Imprisoned former football star O.J. Simpson has a July 20 parole hearing that could have him released from a Nevada prison on Oct. 1, a state parole official said.
Simpson, now 70, has served more than eight years of a nine-to-33 year sentence imposed after he was found guilty in 2008 of armed robbery, kidnapping and other charges stemming from a confrontation with two sports memorabilia dealers at a Las Vegas casino hotel in September 2007.
Simpson is due to appear by videoconference from Lovelock Correctional Center, where he is being held, before a panel of four parole commissioners sitting in Carson City, parole official David Smith said.
Simpson's attorney in Las Vegas, Malcolm LaVergne, said Monday he will be with his client at the medium-security prison in a small town 90 miles northeast of Reno.
"If he's able to get parole, my prediction is he's going to want to live a quiet life," LaVergne said in a recent interview. LaVergne declined additional comment until after the proceeding.
Simpson has always maintained he was trying to retrieve personal mementoes stolen from him following his 1995 acquittal in the killings of his ex-wife, Nicole Brown Simpson, and her friend, Ronald Goldman in Los Angeles.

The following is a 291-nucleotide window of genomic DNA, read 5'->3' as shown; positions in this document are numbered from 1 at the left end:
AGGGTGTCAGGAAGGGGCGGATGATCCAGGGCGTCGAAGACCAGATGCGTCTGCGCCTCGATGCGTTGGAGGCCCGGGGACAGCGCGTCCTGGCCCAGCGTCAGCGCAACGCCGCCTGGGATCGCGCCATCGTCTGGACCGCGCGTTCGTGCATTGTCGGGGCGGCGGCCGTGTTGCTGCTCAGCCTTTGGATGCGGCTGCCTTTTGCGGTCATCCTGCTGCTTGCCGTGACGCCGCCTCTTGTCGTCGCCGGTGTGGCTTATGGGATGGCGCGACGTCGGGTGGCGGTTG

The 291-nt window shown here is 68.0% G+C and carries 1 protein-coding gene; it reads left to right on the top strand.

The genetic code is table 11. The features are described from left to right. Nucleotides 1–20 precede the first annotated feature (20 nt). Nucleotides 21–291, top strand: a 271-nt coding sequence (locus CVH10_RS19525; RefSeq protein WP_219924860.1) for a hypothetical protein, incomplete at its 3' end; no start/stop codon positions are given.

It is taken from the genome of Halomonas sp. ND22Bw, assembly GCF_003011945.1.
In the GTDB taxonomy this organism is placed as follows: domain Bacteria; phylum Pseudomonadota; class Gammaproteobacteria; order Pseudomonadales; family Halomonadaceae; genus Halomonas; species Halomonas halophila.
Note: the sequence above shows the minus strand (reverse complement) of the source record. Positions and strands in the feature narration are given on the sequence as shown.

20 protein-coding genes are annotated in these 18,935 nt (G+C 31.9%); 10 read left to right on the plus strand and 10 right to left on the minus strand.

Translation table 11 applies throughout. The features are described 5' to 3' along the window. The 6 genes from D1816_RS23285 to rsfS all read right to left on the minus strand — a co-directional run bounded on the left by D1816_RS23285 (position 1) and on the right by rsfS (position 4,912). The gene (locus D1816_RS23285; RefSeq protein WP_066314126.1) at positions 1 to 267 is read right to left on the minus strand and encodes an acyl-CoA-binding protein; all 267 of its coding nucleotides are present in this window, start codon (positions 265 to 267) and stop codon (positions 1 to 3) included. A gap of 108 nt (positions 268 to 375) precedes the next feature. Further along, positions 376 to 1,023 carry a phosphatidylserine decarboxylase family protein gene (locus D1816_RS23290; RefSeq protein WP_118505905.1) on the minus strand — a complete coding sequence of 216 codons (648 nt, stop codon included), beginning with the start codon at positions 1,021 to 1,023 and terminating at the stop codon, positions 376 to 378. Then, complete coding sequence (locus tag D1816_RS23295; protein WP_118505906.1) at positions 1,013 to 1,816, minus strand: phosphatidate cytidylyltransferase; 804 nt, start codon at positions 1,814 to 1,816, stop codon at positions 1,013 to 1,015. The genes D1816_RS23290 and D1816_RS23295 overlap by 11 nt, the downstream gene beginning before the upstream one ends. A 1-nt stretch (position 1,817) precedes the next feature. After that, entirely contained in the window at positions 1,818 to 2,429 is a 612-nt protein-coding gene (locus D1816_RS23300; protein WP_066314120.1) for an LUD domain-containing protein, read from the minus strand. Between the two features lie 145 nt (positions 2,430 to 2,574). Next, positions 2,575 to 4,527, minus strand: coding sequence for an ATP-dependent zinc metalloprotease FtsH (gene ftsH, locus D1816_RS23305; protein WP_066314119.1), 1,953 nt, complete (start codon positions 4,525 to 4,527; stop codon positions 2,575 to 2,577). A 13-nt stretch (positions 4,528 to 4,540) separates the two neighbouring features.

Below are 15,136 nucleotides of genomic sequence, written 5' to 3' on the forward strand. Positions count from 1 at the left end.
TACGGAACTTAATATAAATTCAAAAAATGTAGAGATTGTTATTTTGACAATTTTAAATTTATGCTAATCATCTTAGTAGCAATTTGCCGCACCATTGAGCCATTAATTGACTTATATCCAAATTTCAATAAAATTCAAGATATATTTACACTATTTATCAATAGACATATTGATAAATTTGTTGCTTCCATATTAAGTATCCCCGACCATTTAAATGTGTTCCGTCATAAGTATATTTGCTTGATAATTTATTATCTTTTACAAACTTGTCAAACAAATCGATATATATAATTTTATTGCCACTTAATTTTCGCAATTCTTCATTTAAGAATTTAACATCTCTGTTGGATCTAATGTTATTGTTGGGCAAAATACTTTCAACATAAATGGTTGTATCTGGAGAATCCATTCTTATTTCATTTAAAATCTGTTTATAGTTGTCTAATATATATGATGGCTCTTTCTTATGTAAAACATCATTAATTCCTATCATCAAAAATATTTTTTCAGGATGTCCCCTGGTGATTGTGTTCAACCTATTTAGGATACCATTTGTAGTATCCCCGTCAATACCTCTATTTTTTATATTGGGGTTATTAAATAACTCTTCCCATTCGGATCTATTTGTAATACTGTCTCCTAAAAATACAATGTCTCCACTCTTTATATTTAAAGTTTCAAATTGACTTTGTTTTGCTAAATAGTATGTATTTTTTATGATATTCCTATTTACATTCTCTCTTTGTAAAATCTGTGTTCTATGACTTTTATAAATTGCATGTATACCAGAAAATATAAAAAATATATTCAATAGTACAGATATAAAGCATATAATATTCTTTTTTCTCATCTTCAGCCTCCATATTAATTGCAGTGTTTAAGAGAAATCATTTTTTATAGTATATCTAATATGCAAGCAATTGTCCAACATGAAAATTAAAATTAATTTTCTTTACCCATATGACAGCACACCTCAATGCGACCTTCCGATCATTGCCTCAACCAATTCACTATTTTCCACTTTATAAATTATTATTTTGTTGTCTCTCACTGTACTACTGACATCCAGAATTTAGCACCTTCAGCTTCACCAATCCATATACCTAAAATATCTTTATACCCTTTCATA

He said family photos and other items disappeared before a judge in February 1997 found him liable for the deaths of Goldman and Nicole Brown Simpson and ordered him to pay $33.5 million to their estates.
Ten years later, the hall-of-fame football star, actor and advertising pitchman was living in Miami when he and several friends hatched a plan with a middleman to meet the collectibles sellers in a room at the Palace Station hotel-casino.
Simpson and five others were later arrested. Four co-defendants pleaded guilty before trial to felony charges and testified for the prosecution. Two told jurors they brought and displayed guns, although Simpson insisted he never knew anyone was armed.
Simpson and Clarence "C.J." Stewart stood trial. Both were found guilty in October 2008 of charges also including assault with a deadly weapon, burglary and conspiracy.
Stewart was sentenced to 7½ to 27 years in state prison. He served 27 months before the Nevada Supreme Court ruled that Simpson's fame tainted the jury and that Stewart should have been tried separately.
"There was something that did happen with those nine people in that small room," Stewart, now 63, said Tuesday from his home in Louisiana. "But I didn't think the charges or the crime really fit the sentence. He didn't need to be in that long."